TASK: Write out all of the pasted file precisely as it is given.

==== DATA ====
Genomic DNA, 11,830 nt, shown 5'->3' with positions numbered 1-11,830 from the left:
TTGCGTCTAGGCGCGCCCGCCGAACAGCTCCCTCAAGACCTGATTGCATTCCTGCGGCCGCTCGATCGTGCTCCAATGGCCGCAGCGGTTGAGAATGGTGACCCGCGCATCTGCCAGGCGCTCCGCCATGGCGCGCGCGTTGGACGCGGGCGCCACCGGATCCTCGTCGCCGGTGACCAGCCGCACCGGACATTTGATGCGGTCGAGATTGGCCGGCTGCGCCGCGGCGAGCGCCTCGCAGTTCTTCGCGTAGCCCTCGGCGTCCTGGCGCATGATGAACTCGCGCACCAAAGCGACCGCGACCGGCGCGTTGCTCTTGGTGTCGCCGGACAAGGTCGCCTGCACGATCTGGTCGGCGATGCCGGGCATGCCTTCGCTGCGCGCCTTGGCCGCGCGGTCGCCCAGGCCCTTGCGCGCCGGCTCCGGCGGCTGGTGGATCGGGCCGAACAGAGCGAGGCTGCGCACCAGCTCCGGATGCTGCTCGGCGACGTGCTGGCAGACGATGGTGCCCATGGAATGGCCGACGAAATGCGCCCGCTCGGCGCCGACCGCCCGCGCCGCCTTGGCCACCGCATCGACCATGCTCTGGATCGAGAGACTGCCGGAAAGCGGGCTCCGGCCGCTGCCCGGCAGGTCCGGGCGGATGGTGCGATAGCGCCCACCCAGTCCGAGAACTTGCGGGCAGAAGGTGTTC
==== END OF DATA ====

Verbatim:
Genomic DNA, 11,830 nt, shown 5'->3' with positions numbered 1-11,830 from the left:
TTGCGTCTAGGCGCGCCCGCCGAACAGCTCCCTCAAGACCTGATTGCATTCCTGCGGCCGCTCGATCGTGCTCCAATGGCCGCAGCGGTTGAGAATGGTGACCCGCGCATCTGCCAGGCGCTCCGCCATGGCGCGCGCGTTGGACGCGGGCGCCACCGGATCCTCGTCGCCGGTGACCAGCCGCACCGGACATTTGATGCGGTCGAGATTGGCCGGCTGCGCCGCGGCGAGCGCCTCGCAGTTCTTCGCGTAGCCCTCGGCGTCCTGGCGCATGATGAACTCGCGCACCAAAGCGACCGCGACCGGCGCGTTGCTCTTGGTGTCGCCGGACAAGGTCGCCTGCACGATCTGGTCGGCGATGCCGGGCATGCCTTCGCTGCGCGCCTTGGCCGCGCGGTCGCCCAGGCCCTTGCGCGCCGGCTCCGGCGGCTGGTGGATCGGGCCGAACAGAGCGAGGCTGCGCACCAGCTCCGGATGCTGCTCGGCGACGTGCTGGCAGACGATGGTGCCCATGGAATGGCCGACGAAATGCGCCCGCTCGGCGCCGACCGCCCGCGCCGCCTTGGCCACCGCATCGACCATGCTCTGGATCGAGAGACTGCCGGAAAGCGGGCTCCGGCCGCTGCCCGGCAGGTCCGGGCGGATGGTGCGATAGCGCCCACCCAGTCCGAGAACTTGCGGGCAGAAGGTGTTC